For Gen Z, understanding personal finance begins with the most important question — what is money?

In the debut episode of In The Know: Money with Marsai Martin, acclaimed actress and executive producer, Marsai Martin, sits down with Suneye Rae Holmes, an economics professor at Spelman College, to break down the most pressing question that faces Gen Z when it comes personal finance: What exactly is money? 

“Money is a commodity that people acquire just so they can get rid of it,” said Professor Holmes. “And for that reason, it’s very fascinating. It’s intriguing, and it’s bewitching. And the behavior that people engage in to acquire money can be described as healthy or unhealthy, and so we’re very interested in money for these reasons. This thing that I want to get as much of, but then I also want to spend it.” 

Next, Martin asks Professor Holmes about the different creative tracks that Gen Z’ers take to make money. “From rideshares, to social media, to even flipping sneakers on the Internet. Do you see this changing the way we value currency?” asked Martin. 

“So in terms of the innovation that we’re seeing amongst influencers and the gig industry such as rideshares, and all of these new types of labor, I don’t think that it’s going to change how we value money, I do hope it changes how we value labor,” said the econ professor. 

Martin’s next question revolved around the idea that with credit cards, debit cards, and Apple pay becoming more and more popular, do people even need cash anymore? “How close are we to becoming completely cashless?” wondered Martin.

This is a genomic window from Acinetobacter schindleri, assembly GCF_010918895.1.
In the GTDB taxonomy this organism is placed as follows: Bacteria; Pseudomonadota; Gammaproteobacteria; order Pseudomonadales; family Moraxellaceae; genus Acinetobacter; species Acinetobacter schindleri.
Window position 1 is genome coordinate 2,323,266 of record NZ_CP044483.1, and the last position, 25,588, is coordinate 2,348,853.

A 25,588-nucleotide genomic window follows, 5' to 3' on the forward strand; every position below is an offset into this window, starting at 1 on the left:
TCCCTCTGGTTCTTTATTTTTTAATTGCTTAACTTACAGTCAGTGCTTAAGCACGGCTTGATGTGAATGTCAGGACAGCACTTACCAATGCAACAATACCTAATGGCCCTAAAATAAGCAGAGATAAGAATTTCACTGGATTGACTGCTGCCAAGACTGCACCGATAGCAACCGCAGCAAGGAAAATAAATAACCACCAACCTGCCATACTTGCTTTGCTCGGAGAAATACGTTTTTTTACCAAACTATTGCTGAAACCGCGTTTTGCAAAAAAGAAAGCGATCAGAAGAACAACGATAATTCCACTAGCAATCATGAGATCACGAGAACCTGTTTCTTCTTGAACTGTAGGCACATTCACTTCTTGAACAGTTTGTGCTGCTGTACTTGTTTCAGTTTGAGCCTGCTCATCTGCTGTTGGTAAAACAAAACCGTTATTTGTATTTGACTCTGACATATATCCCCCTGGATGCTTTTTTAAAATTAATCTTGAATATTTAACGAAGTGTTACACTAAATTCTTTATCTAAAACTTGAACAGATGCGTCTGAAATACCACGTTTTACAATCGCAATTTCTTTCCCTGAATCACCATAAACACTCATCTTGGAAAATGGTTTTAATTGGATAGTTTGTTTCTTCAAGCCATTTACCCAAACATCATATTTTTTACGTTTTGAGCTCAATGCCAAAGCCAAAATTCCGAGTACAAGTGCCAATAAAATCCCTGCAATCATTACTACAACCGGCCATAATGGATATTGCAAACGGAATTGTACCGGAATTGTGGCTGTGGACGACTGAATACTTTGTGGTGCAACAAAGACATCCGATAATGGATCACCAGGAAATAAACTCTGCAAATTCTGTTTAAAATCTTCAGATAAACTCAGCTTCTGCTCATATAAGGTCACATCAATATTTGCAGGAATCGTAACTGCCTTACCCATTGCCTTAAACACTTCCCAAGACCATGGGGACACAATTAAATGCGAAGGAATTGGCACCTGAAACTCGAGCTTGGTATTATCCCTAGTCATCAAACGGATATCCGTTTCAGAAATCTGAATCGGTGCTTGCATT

“We’re already there,” said Professor Holmes. “The future is here.” According to Holmes, even plastic cards, like debit and credit cards, are starting to become “obsolete.”

Instead, according to Holmes, biometrics, like telling an Amazon Alexa to buy something, or having credit card information saved in a smartphone, is slowly taking over how transactions are made. “This is the type of future technology that we’re already embracing,” said Professor Holmes. 

Martin went on to explain that she can’t imagine a society without physical cash, because it’s so ingrained in pop culture and people love showing off stacks of cash as “part of their personality.” 

Professor Holmes agreed, saying that people do have an inherent “attachment to cash that stems from a lot of personality and perhaps sociological traits.” 
“In some sense, we have a lot that we need to address in terms of how we value money,” said Professor Holmes. “How we treat it, how we earn it, how we justify getting it, and whether those means actually justify the end.”

Listen to the latest episode of our pop culture podcast, We Should Talk: